In other words, Father admits to his arrangement with the Friends and his receipt of “additional income” from them.   He challenges the findings (1) that he “denied any additional income”, and (2) that his testimony that the additional income is “not in the nature of rent is not credible.”   In essence, he denies that the “additional income” is “rent”.9  As stated in his opening brief, “[Mr. D] later testified that they would alternate months on payment of utilities and the mortgage amount.   But [Mr. D's] testimony was consistent with Father's that they did not pay a set, monthly rent.”

 Rent is the “[c]onsideration paid for use or occupation of property.   In a broader sense, it is the compensation or fee paid, usually periodically, for the use of any rental property, land, buildings, etc.”   Black's Law Dictionary 1297 (6th ed.1990).   Although Father has decided not to label the Friends's payment of utility bills or his mortgage as “rent”, it is clear that he regularly enjoys a monetary benefit from allowing the Friends to occupy his property.   In the absence of this arrangement, Father would have to make these payments himself.   There is little difference between this arrangement and an arrangement where Mr. D and/or Mrs. D wrote Father a check each month, the proceeds from which Father then used to make these payments.   However, whether “rent” or not, this “additional income” was properly included in the computation of Father's monthly income for child support purposes.   In this case, the question whether the “additional income” comes in the form of “rent” is inconsequential.

CONCLUSION

Accordingly, we vacate the June 26, 2002 Judgment of Paternity and remand for further proceedings consistent with this opinion.

FOOTNOTES

1.   Judge Karen M. Radius presiding.

2.   The complaint filed by Child Support Enforcement Agency (CSEA) states that Child was born on September 10, 1995.   Later, in its position statement, CSEA states that Child was born on August 10, 1986.   Child's birth certificate indicates that she was actually born on August 10, 1996.

3.   This amount was based on the $997 monthly gross income attributable to Mother and the $7,369 monthly gross income attributable to Father.

4.   At that rate, without interest, payment will take 664 months or more than fifty-five (55) years.

5.   The judgment noted that Child was covered by an insurance plan provided by Father, ordered Mother to pay the first $500 of Child's unreimbursed ordinary and extraordinary medical and dental expenses, and ordered that both parents are “equally responsible” for amounts in excess of $500.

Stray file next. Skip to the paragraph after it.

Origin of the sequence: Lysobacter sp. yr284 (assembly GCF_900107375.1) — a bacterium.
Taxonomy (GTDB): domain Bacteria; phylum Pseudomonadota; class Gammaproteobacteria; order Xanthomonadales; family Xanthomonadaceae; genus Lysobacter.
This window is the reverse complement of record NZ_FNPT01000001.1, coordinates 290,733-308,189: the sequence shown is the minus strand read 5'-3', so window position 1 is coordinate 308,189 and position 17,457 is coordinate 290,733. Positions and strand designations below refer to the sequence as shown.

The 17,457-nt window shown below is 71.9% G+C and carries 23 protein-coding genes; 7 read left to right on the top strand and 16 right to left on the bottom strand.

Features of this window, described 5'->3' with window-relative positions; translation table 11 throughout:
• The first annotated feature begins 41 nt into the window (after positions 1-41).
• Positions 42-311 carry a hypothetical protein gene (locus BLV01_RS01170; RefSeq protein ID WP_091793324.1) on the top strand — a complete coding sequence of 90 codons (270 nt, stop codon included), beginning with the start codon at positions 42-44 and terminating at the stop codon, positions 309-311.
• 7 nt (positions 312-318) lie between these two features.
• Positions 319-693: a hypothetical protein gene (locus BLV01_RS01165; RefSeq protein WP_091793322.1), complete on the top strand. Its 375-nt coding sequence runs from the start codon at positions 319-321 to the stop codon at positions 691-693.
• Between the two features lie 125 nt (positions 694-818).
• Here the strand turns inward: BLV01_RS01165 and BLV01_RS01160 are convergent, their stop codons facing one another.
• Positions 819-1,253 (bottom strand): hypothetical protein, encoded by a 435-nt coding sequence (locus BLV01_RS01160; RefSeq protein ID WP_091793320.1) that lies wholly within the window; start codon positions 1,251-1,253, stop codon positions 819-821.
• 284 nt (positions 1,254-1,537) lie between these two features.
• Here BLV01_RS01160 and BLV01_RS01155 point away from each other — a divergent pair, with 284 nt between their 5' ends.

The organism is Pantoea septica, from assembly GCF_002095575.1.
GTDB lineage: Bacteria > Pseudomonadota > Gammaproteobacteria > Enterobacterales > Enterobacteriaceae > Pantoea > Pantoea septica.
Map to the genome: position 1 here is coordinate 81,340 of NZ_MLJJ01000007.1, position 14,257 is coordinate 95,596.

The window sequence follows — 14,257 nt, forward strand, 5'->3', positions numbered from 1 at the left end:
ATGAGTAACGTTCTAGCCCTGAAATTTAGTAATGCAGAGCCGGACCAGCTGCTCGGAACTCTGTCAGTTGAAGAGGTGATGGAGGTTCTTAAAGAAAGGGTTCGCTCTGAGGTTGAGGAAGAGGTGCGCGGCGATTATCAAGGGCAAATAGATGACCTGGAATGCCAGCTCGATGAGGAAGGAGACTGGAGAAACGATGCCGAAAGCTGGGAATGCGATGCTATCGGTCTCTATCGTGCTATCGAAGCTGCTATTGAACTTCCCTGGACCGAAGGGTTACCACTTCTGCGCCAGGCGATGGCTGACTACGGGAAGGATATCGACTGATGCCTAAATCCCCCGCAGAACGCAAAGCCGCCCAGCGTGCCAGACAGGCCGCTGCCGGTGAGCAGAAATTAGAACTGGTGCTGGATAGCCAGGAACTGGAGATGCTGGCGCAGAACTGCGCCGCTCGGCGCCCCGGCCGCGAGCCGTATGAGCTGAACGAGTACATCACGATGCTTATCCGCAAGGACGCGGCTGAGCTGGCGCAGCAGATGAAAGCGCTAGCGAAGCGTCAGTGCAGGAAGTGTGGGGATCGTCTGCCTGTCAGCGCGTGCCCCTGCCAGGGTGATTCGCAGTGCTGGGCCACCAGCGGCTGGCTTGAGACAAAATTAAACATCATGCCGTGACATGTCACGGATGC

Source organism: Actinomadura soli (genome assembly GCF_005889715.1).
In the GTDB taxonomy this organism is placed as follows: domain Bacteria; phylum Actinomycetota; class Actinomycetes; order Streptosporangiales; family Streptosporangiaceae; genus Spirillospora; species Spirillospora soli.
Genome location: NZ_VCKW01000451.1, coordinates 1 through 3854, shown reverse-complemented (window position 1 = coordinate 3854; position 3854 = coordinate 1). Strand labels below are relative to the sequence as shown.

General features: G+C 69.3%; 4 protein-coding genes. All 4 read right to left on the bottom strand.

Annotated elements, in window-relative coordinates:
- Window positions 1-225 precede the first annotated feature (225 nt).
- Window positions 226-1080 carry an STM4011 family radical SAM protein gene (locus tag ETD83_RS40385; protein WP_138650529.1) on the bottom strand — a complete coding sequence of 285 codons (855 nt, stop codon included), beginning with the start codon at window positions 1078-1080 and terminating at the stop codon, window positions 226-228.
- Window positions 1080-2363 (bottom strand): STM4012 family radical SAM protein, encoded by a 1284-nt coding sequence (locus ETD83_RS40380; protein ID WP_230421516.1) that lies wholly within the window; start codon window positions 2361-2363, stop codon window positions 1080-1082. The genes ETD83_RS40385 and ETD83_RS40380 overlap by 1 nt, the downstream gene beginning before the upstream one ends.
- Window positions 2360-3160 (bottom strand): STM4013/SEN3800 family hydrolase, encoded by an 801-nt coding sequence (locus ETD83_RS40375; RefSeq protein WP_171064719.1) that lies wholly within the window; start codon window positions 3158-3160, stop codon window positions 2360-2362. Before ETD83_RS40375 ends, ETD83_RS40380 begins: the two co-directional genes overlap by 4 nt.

6.   In addition to Child, Mother has two other children, both adults, who are not related to Father.

7.   In her May 8, 2002 Status Report/Recommendation, the social worker stated that Mrs. D told her that Mother and Child slept over at Father's home “sometimes.”   Similarly, at the June 12, 2002 trial, Mother testified, in relevant part, as follows:Q. So this is [Child] staying over night with [Father] after you've moved out?A. Um, yeah.Q. Okay. And how often would that happen?A. Not-not that often.Q. Once a week, once a month, once a year, two days a week, five days a week?A. No, just at all times and stuff like that.   You know, when he's off, then he'll take her.   Cause [sic] he's always busy working. Either he's working on the house or he's working at work, getting called in for emergency or he's just too tired.

8.   At trial, Father testified in relevant part as follows:Q. I'm showing you what is marked as Father's Exhibit 8. What is that?A. That is a dependent beneficiary information for my job for insurance purposes showing [Child] as my beneficiary 90 percent.   And I had [Mother] at 10 percent.․Q․ When did you first put [Child] on your life insurance as a beneficiary?A. After her birth.   I mean, that's the only child that I have.Q. Okay. And she continues to be a beneficiary?A. She continues to be a beneficiary and so does [Mother].

9.   Father's tax return for 2001 is not in evidence and Father was not asked (1) if his mortgage payments included payments for his real property taxes, (2) how much, if any, of Mr. D's mortgage and utility payments he listed as income to him, (3) and how much of a deduction, if any, he claimed for payment of (a) interest on his residential mortgage and (b) real property taxes on his residence.

Opinion of the Court by BURNS, C.J.